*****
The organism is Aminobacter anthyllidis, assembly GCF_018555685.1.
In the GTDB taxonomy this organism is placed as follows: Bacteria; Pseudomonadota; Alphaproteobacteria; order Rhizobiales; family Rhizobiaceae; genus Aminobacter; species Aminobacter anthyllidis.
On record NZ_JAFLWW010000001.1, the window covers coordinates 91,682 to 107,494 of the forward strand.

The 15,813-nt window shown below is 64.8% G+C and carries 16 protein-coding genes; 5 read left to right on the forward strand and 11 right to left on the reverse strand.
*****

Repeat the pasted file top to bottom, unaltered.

The organism is Aminobacter anthyllidis, assembly GCF_018555685.1.
In the GTDB taxonomy this organism is placed as follows: Bacteria; Pseudomonadota; Alphaproteobacteria; order Rhizobiales; family Rhizobiaceae; genus Aminobacter; species Aminobacter anthyllidis.
On record NZ_JAFLWW010000001.1, the window covers coordinates 91,682 to 107,494 of the forward strand.

The 15,813-nt window shown below is 64.8% G+C and carries 16 protein-coding genes; 5 read left to right on the forward strand and 11 right to left on the reverse strand.